Resident units

2.12 An institutional unit is considered a resident if it has already engaged in economic activities and transactions on a significant scale in the territory for one year or more, or if it intends to do so.

2.13 A household is a resident in the economic territory in which the household members maintain or intend to maintain a dwelling or succession of dwellings treated and used by members of the household as their principal dwelling. The residence of individual persons is determined by that of the household of which they form part and not by their place of work. All members of the same household have the same residence as the household itself, even though they may cross borders to work or otherwise spend periods of time abroad.

2.14 Corporations and NPIs normally may be expected to have a center of predominant economic interest in the economy in which they are legally constituted and registered. Corporations may be resident in economies different from their shareholders. Subsidiaries may be resident in different economies from their parent corporations. As a general principle, an enterprise is resident in an economic territory when it is engaged in a significant amount of production of goods or services from a location in the territory. They must maintain at least one production establishment in the territory and plan to operate it indefinitely or over a long period of time (usually one year or more). Additional factors to consider are the maintenance of a set of accounts covering local productive activities and being subject to the income tax system in the economy in which it is located. Unincorporated enterprises that are not quasi-corporations4 are not separate institutional units from their owners and, therefore, have the same residence as their owners. When a nonresident unit has substantial operations over a significant period in an economic territory, but no separate legal entity for those operations, a branch may be identified as an institutional unit.

2.15 Apart from these general definitions, there are special cases where individuals or institutional units should be considered residents of the territory, and their accounts incorporated in the domestic assets and liabilities of the FCs.5

Nonresident units

2.16 Institutional units that have their center of predominant economic interest outside the economic territory are nonresidents. Their accounts are recorded as part of foreign assets or foreign liabilities of the resident FCs, irrespective of the nationality of the account holder and of the currency of denomination of the accounts.6

IV. Institutional Sectors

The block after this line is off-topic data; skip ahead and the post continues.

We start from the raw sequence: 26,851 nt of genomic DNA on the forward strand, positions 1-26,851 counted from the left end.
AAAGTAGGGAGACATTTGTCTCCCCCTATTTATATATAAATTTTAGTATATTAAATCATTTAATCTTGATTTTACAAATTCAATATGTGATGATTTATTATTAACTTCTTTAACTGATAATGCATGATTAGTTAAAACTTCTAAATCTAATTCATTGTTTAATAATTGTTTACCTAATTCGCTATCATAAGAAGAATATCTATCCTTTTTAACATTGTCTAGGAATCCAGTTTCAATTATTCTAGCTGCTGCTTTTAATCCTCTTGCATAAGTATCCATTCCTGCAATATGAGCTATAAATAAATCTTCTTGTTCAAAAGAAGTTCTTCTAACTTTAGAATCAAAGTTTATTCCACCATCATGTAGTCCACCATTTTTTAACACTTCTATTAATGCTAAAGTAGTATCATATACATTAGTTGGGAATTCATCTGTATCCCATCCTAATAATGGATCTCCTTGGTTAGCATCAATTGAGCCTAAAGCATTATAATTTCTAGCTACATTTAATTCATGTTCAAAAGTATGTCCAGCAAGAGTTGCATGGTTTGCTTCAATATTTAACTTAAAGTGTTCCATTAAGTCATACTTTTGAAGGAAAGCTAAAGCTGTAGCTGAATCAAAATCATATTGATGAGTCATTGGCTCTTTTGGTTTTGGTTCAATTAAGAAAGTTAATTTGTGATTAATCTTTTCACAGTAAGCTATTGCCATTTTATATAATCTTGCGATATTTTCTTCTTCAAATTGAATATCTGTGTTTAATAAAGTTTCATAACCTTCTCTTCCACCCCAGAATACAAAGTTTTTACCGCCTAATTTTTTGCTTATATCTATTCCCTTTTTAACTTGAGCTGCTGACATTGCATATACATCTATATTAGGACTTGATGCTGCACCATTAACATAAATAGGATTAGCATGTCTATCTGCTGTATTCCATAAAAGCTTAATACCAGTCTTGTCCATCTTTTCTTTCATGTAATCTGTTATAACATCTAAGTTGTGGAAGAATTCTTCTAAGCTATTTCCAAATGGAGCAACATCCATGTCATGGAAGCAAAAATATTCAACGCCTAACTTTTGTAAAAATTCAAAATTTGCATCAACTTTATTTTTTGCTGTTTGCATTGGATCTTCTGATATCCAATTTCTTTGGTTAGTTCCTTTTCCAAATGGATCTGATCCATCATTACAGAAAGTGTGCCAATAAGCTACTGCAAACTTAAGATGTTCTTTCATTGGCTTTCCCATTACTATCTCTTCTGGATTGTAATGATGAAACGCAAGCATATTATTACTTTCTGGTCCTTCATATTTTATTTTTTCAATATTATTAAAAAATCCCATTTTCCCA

Definition

2.17 Classifying institutional units into institutional sectors is key in all macroeconomic statistical frameworks. Sectoring of institutional units involves grouping together institutional units with similar economic objectives, functions, and behavior into institutional sectors. In the FSIs, it is necessary to delineate the FCs sector and its subsectors, to identify their financial health and soundness.

2.18 Resident institutional units are grouped into mutually exclusive sectors. For FSI compilation purposes, the key sectors comprise: (1) financial corporations (FCs); (2) nonfinancial corporations (NFCs); (3) general government; (4) households; and (5) nonprofit institutions serving households (NPISHs).7 All resident institutional units are allocated to only one institutional sector. A unit engaged in activities belonging to more than one sector and not having a separate set of accounts for each activity must be classified entirely in a single sector, based on the most prominent economic activity in which it engages.

2.19 Financial corporations include deposit takers (DTs), and other financial corporations (OFCs);8 and OFCs are split into additional subsectors as discussed in the next section.

Financial Corporations

2.20 The FCs sector consists of all resident corporations, including quasi-corporations, that are principally engaged in providing financial services to other institutional units. Units providing financial services do not usually produce other goods and services and financial services are not provided as secondary production.

2.21 FCs are distinguished from nonfinancial corporations at the first level of sectoring, because FCs are engaged principally in providing financial services, including financial intermediation, which are inherently different from other types of productive activity.

Nonfinancial Corporations

2.22 The nonfinancial corporations (NFCs) sector encompasses corporations and quasi-corporations whose principal activity is the production of market goods or nonfinancial services.

2.23 The NFCs sector is composed of the following resident institutional units: (1) all resident nonfinancial corporations, regardless of the residence of their shareholders; (2) the branches of nonresident enterprises that are engaged in nonfinancial production in the economic territory on a long-term basis; and (3) all resident NPIs that are market producers of goods or nonfinancial services.

General Government

2.24 Government units are unique kinds of legal entities established by political process that have legislative, judicial, or executive authority over other institutional units within a given area. The principal functions of government units are to assume responsibility for the provision of goods and services to the community or individual households primarily on a nonmarket basis, redistribute income and wealth by means of transfers, engage in nonmarket production, and finance their activities out of taxation or other compulsory transfers.